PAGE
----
Automatic page reloads

Two arrows pointing to each other in a cycle

Testing websites in different browsers is part of the design process. This process is defined by a number of steps like typing in an editor, saving, switching to the browser, hitting F5 to refresh the page, manipulating styles with developer tools, remembering changes, returning back to the editor, applying the changes. As other people have already mentioned in different blog posts, all these steps add up and slow down our work considerably. Instead of finding ways to think bigger and generate new things, we lose our energy and creativity in applying quick, small fixes. There are a lot of web development tools that promise to make our life easier, but using them can introduce even more steps in our process. If we want to make sure that we work more efficiently, we need to reduce the steps that lead to a high-quality end result, measured by predefined metrics. Different people have varying degrees of experience, which is why they'll find different tools to be useful for them. But far too often we see individuals choose the tools that should be used by everyone in a company. With such limitations people aren't really motivated to pay attention to new technology and trends as they happen, because what is expected of them is to be good with the tools they currently use. In a sense, they get paid to follow the established process and strengthen it. The bigger the company, the more processes it usually has and the easier it becomes for them to override the web design process or deprecate it. We can't separate design and business processes easily and if we choose to optimize one, this must go hand in hand with the other. If web designers have to spend their time being part of any seemingly (!)important process within the company, then it wouldn't matter much that their own process is highly optimized. The tension between these two and the power distribution at any given moment can in itself be a political process.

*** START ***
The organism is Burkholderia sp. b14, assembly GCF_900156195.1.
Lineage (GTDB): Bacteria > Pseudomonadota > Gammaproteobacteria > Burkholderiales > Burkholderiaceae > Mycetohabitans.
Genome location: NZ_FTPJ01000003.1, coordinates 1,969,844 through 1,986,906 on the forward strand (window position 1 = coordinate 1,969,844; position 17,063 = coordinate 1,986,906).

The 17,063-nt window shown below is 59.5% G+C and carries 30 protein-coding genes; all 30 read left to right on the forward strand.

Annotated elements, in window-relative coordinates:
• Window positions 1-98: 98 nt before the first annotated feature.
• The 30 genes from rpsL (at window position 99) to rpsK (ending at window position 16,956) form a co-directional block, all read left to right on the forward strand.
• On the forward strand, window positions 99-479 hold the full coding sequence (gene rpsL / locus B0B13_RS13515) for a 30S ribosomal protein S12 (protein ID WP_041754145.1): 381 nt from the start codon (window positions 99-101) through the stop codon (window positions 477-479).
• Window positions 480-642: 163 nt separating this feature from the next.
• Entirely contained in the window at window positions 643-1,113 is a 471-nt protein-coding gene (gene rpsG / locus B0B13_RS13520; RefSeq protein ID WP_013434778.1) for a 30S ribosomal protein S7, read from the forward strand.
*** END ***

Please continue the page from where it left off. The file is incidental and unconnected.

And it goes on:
When considering the web design process (bound with execution at the bottom of the aforementioned process hierarchy), we could examine it for repetitive actions, especially ones that will be multiplied by a factor. (In algorithm analysis we are also concerned with the number of distinct steps and their complexity, and its through the elimination of the unneeded ones that an algorithm improves. This shows that process analysis and algorithm analysis have at least one thing in common.) In web design that factor could be the number of browsers and devices we decided to test against or something else. For example, we have to refresh a page once for every browser—IE, Firefox, Chrome, Opera, Safari,—to see if it renders correctly. This means that for every small change in code, we have to switch to every single browser and press the F5 button, if we haven't established an automatic suite of (repetitive) tests to show a centralized dashboard with test results. Although tests are often recommended, their use isn't always justified. With the release of Tincr—a plug-in for Chrome that allows in-browser code editing and immediate rendering of the changes on screen—the constant refreshes could have been removed from our design process. Unfortunately, the browser isn't the best development environment—it can be unstable and distracting. Everyone has their own favorite editor and uses different tricks and plug-ins to do the task faster, but this doesn't encourage free migration among editors, when their functionality isn't normalized similarly to browser functionality. If we wanted to remove the F5 step from our process, it would make sense to seek an editor-independent solution. LiveReload is another browser extension that works slightly differently. We install a server that monitors a chosen directory for changes. Once we go in the browser, we register a certain tab to be automatically monitored for changes in our code by clicking on an icon that injects a script on our page. Once we save a file and go to a browser, we see that our page is automatically reloaded. Thus, we have one step less to worry about without the need to switch editors or do complex configuration. At this point, it is available only for Chrome, Firefox and Safari.

If web design is hard in the sense of studying and applying new technologies and insights, following a predefined set of tiring practices can be even harder. Automatic page reloads are great, but only one way to reduce effort. Now we need to apply similar measures to the entire chain of process events in our specific surroundings.